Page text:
New Master’s Program Aims to Build a Better Reproductive Health System

Monday, December 7, 2015

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Summary

Midwives and other childbirth professionals gain policy and advocacy tools to promote maternal and infant health with a Master of Arts in Maternal-Child Health Systems degree.

Hands clasped together in cooperation

The Master of Arts in Maternal-Child Health Systems (MCHS) program is designed for midwives and other maternity care practitioners who want to shift their careers toward teaching, advocacy, research and other ways of leading systemic change. The one-year accredited program prepares graduates to promote the health of mothers and children at hospitals, medical centers, birth centers, public health departments and elsewhere.

“We offer a low-residency master’s degree that can be completed in four quarters while a student is continuing to work in their community,” explains Nancy Anderson, MD, MCHS core faculty. “The curriculum integrates the professional development of advocacy skills and policy knowledge, which they can use to influence policy in their home communities when they graduate.”

A Broader Approach

For mid-career midwives and doulas, a degree program like MCHS can offer an appealing change, says Suzy Myers, LM, CPM, MPH, chair of Bastyr’s Department of Midwifery.

“There’s only so long you can get up in the middle of the night and work crazy hours,” she says. “There is a common need for midwives to shift their professional focus from the hard physical work of delivering babies to something that has a broader approach.”

As midwives learn about structural barriers to providing effective birth care, many find themselves looking for ways to lead change in health systems, says Karen E. Hays, DNP, CNM, ARNP, an adjunct midwifery faculty member who helped develop the new program.

“You’re out there practicing in the trenches and you realize all the frustrations and the obstacles to providing the kind of care you want to deliver,” she says. “Issues related to financing, insurance, cultural biases and so on. The U.S. health care system has huge barriers to what we know is scientifically supported to empower women and improve their health outcomes and their lives. That’s what this program addresses.”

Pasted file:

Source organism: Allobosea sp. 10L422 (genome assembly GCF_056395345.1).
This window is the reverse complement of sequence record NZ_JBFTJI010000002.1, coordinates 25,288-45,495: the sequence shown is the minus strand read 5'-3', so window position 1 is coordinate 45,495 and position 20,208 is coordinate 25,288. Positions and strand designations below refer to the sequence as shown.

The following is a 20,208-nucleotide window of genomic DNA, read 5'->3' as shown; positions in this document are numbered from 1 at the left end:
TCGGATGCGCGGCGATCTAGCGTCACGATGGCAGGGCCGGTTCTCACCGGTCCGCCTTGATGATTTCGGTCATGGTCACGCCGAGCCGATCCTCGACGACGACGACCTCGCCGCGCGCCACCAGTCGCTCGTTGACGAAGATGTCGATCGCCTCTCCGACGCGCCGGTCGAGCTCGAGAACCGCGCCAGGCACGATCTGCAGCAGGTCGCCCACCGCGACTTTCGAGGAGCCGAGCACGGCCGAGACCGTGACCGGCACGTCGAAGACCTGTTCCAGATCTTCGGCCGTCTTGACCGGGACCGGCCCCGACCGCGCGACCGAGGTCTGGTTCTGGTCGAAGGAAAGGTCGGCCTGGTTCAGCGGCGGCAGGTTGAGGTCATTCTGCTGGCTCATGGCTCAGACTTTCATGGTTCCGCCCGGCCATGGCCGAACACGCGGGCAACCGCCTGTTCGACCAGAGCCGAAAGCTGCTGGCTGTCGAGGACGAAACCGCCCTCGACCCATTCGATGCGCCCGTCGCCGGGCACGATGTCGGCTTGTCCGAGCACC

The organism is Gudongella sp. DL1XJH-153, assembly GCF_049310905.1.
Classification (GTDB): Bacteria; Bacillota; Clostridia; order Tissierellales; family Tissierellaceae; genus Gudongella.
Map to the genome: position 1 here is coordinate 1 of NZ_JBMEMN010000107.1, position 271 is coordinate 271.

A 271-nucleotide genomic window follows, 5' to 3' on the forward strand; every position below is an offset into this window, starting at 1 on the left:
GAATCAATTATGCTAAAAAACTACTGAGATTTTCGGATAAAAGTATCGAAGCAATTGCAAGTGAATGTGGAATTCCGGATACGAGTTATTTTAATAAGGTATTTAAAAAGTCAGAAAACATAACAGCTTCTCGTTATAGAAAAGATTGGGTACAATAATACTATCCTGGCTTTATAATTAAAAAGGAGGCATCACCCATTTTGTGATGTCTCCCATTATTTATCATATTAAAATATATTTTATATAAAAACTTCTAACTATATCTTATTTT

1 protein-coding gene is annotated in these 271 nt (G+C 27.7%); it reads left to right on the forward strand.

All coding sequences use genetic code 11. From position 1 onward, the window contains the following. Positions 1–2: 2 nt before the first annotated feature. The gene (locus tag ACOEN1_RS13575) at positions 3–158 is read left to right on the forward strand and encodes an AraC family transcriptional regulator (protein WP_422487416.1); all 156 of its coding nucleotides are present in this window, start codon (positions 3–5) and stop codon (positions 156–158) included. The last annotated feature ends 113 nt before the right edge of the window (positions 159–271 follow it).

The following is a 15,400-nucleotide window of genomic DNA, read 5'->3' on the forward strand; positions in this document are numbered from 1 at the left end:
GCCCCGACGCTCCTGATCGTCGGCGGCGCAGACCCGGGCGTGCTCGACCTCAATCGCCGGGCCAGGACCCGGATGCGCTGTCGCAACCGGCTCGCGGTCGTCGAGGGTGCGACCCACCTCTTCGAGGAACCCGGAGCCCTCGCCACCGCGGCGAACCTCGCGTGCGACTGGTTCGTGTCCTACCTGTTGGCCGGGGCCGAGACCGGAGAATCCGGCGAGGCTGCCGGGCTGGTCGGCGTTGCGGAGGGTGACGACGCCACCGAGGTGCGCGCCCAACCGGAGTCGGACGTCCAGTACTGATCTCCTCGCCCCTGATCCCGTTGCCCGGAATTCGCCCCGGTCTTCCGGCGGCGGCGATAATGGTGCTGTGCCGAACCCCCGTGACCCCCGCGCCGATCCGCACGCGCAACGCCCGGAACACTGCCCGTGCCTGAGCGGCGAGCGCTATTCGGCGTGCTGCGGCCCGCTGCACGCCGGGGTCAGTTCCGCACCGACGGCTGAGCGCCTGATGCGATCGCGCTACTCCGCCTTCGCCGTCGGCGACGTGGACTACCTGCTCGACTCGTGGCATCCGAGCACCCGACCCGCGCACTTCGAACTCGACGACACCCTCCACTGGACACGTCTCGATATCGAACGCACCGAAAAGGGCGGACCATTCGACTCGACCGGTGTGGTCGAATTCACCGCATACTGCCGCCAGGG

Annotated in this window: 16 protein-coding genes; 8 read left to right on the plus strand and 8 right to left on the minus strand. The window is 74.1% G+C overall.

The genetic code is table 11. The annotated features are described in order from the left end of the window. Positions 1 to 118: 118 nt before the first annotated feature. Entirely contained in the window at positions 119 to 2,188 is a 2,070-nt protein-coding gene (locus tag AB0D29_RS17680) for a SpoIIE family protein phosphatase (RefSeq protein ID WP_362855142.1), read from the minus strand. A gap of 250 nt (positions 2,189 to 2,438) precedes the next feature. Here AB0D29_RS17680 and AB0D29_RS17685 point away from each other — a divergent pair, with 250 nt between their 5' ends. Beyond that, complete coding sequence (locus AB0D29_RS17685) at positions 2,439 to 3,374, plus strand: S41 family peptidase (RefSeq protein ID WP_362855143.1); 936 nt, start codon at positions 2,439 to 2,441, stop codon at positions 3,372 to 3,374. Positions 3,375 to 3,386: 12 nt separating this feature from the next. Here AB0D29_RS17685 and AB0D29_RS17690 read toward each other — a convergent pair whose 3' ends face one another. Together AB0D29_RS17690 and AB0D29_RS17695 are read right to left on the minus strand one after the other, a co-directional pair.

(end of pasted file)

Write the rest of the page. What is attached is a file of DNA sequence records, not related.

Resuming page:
Urgent Work for Women and Babies

It’s urgently important to enable experienced midwives and other maternity care professionals to advocate for their communities, Dr. Anderson says: “The health of pregnant women and babies is infamously poor in the U.S. in comparison to other developed countries. Our country consistently falls at the highest end of poor outcomes, including infant mortality, maternal mortality and low birth weight in comparison with our peers.  

“Clearly the health system that is responsible for these poor outcomes needs change at the highest policy levels. Midwives, doulas, childbirth educators, lactation consultants and other professionals who support pregnant women and their infants are perfectly placed to become knowledgeable and powerful advocates for change.

“The MCHS program, which is grounded in the recognition of health inequities resulting from social injustice, will give interested and committed students the tools that they need to help advocate successfully for change to the health care system. This is change that can and will result in women getting the reproductive health care that they need and deserve for healthier lives and babies.”

Bastyr's Integrated Approach

The MCHS program uses the hybrid-online model that Bastyr University has developed for its Master of Science in Midwifery program. Students attend classes on campus once at the beginning of the year and once at the end, with online modules in between, which allows them to stay involved in their home communities.

Bastyr is uniquely positioned to offer this degree program because, as Dr. Anderson describes, “we are looking for creative thinking, analytical critiques, holistic vision and a dedication to advocacy for complete health for all.” 

Career paths are numerous and varied, but graduates of the MCHS program could expect to work in private, non-profit or governmental agencies that focus on improving health care for women and infants.  

“For those who plan to remain in clinical practice,” explains Dr. Anderson, “this educational program will give them information and tools to expand and promote what they do for families in their communities, and to improve the reproductive health system for women and babies.”

 

The new Master of Arts in Maternal-Child Health Systems begins in July 2016. To learn more about program eligibility, curriculum and scholarship opportunities, please contact an admissions advisor at (425) 602-3330 or mwadvise@bastyr.edu